The value of using colours and shapes in school building design

  08 June, 2021      Industry Insights
The value of using colours and shapes in school building design

The use of colour has long been a key focus within interior design, and in recent years we have seen more emphasis on its use in public buildings, such as schools and other centres of learning.

With the psychology of colour increasingly the focus of research for psychologists, and many leading paint manufacturers investing in creating palettes based on this research, it’s no surprise that the planned use of different colours is making its way into the classroom.

And it’s not just the use of colour which can benefit students: shapes, particularly in early years education, are also beneficial.

In this article, Lee Hartley, Chief Operating Officer at Novus Property Solutions discusses why incorporating colours and shapes into school building design – whether for a new build or property refurbishment – not only contributes to creating the ideal environment for learning, but can also be used as a method for implementing Covid-secure measures following the return to the classroom.


Education and the psychology of colour

Recent years have seen more recognition of the impact that colours can have on mood and behaviour, which has resulted in its increased application in school building design.

In collaboration with its education sector clients, Novus has designed and carried out work on a number of new school buildings, extensions and refurbishments that consider the subconscious influence that colour has on learners.

“bolder colours like red and yellow encourage excitement and creativity”

For example, certain shades of blue are soothing and are therefore best used in calmer environments such as the school library, while bolder colours like red and yellow encourage excitement and creativity.

By drawing on these connotations, those working on school designs can utilise colour in a way that inspires young people and assists teachers.


The shape of learning

Not only should the use of colour be carefully considered in the design of education settings, but incorporating irregular features through a variety of shapes and lines can in itself act as an inspiring teaching tool.

“Particularly valuable in early years education, unusual room layouts can fire up the imaginations of young people.”

Particularly valuable in early years education, unusual room layouts can fire up the imaginations of young people.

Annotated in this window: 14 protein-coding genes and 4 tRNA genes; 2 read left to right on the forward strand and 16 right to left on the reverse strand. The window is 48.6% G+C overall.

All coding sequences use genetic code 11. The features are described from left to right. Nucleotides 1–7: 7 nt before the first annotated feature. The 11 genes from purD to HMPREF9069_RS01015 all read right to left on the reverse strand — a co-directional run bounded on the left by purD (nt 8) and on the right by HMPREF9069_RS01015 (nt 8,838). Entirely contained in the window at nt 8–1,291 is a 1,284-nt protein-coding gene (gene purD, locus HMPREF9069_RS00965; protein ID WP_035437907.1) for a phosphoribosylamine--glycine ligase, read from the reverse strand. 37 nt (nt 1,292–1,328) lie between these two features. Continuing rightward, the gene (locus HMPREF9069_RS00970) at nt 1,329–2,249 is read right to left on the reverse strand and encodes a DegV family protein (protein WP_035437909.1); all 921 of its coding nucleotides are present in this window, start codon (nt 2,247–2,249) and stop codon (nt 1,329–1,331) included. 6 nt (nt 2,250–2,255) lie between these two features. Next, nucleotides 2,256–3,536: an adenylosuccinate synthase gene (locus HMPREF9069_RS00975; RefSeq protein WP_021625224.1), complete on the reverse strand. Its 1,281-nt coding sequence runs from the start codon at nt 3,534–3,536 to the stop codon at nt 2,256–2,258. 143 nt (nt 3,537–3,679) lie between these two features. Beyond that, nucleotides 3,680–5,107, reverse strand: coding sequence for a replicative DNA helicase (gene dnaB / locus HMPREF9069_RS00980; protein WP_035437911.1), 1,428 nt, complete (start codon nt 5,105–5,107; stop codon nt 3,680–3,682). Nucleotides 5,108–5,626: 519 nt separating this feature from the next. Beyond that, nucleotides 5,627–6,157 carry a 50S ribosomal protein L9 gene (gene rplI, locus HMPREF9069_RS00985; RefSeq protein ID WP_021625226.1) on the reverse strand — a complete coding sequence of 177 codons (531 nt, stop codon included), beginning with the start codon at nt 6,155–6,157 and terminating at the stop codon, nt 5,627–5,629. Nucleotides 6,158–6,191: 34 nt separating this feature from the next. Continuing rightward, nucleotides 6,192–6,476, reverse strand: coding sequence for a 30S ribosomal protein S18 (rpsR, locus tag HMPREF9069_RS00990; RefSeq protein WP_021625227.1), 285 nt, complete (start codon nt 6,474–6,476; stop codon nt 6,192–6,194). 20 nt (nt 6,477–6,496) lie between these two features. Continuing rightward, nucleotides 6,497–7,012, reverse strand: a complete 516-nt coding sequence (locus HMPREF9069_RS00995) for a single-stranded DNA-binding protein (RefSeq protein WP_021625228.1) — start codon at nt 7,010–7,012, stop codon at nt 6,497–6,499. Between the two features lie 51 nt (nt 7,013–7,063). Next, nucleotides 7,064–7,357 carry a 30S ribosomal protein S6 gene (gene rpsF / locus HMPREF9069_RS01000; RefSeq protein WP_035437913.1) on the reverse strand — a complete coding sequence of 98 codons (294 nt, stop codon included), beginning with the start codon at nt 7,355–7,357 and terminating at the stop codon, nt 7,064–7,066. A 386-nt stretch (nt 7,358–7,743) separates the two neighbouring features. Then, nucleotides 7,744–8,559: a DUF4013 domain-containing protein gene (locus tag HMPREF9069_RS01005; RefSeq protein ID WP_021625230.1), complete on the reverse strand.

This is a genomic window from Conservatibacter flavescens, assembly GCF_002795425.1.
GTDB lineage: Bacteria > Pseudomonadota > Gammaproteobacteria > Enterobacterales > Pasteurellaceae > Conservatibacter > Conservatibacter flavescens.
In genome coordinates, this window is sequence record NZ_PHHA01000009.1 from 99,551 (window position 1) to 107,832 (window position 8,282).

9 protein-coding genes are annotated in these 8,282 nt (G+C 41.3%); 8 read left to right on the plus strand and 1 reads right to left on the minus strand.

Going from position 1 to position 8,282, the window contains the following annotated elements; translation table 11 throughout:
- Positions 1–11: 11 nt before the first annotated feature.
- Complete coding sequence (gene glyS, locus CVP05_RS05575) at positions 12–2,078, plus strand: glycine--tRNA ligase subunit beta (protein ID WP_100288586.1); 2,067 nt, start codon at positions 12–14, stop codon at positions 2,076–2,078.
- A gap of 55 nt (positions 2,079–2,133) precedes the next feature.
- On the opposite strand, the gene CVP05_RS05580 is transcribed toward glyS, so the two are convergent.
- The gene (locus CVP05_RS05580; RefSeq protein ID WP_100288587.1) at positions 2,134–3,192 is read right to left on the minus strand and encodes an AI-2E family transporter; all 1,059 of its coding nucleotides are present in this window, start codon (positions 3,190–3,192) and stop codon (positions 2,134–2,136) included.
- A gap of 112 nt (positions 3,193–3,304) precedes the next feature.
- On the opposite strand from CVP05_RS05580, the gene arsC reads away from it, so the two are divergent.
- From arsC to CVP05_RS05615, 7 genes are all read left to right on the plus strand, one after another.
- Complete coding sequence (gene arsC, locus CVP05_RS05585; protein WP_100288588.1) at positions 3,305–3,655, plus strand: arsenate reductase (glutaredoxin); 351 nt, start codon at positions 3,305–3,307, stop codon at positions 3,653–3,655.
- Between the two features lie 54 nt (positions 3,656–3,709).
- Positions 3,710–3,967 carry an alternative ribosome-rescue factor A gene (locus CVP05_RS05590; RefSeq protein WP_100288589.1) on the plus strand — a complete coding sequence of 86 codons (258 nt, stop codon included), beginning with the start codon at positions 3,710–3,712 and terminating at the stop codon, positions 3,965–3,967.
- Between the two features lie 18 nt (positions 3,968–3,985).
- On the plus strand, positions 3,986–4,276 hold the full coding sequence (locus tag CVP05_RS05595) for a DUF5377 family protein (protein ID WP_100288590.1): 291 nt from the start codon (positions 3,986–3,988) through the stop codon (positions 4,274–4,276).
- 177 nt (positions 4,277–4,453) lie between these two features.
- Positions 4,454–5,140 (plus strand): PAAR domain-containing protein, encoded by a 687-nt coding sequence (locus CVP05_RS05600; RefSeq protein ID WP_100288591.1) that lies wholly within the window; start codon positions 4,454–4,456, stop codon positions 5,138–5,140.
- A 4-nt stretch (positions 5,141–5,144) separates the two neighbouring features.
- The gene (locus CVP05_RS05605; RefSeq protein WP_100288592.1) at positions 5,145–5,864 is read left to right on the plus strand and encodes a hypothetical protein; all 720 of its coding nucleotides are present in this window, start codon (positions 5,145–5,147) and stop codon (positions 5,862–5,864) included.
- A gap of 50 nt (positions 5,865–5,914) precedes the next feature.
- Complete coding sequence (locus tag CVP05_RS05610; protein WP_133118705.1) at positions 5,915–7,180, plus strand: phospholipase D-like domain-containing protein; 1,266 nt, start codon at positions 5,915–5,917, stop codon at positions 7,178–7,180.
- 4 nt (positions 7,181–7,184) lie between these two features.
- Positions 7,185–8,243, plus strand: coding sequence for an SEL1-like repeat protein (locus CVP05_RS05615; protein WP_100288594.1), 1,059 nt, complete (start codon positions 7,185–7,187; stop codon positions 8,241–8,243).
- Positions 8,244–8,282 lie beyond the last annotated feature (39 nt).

As a result of this, learning environment designs are increasingly being pushed in directions which don’t conform to traditional norms.

Novus has undertaken several school refurbishment projects which increasingly incorporate the use of shapes within the education sector.

Our approach involves taking a proactive and inclusive consultation process to ensure end-users have an input into the future legacy of the building.

By working in partnership with the full supply chain – from architects, interior designers and landscapers to those supplying furniture, carpets and signage – contractors are able to implement atmosphere and wayfinding in creative ways.


Colour and shape in the ‘new normal’

As disruptive as the pandemic has been on young people with schools temporarily closing, it provided contractors with an opportunity to carry out building refurbishments while students were at home, which will prevent further disruption now that schools have reopened.

However, it is important to still consider the impacts that Covid-19 restrictions may have on education settings going forward.

Using colour and shape can be valuable in new ways when incorporated into school design post-pandemic, and should be an important consideration when it comes to new buildings and refurbishments.

“bold colours are ideal for highlighting certain areas of a room such as handwashing stations, while the clever use of shapes can be used to discourage crowding”

The planned use of colour and shape in school design provides an ideal way of implementing rules relating to continued measures, particularly for younger students.

For example, bold colours are ideal for highlighting certain areas of a room such as handwashing stations, while the clever use of shapes can be used to discourage crowding.

By allowing designers to innovate with the use of colour and shape in the education sector, local authorities are not only encouraging an environment that is conducive to learning, but they are also adapting to post-pandemic measures in a way that is well-suited to young people.

 

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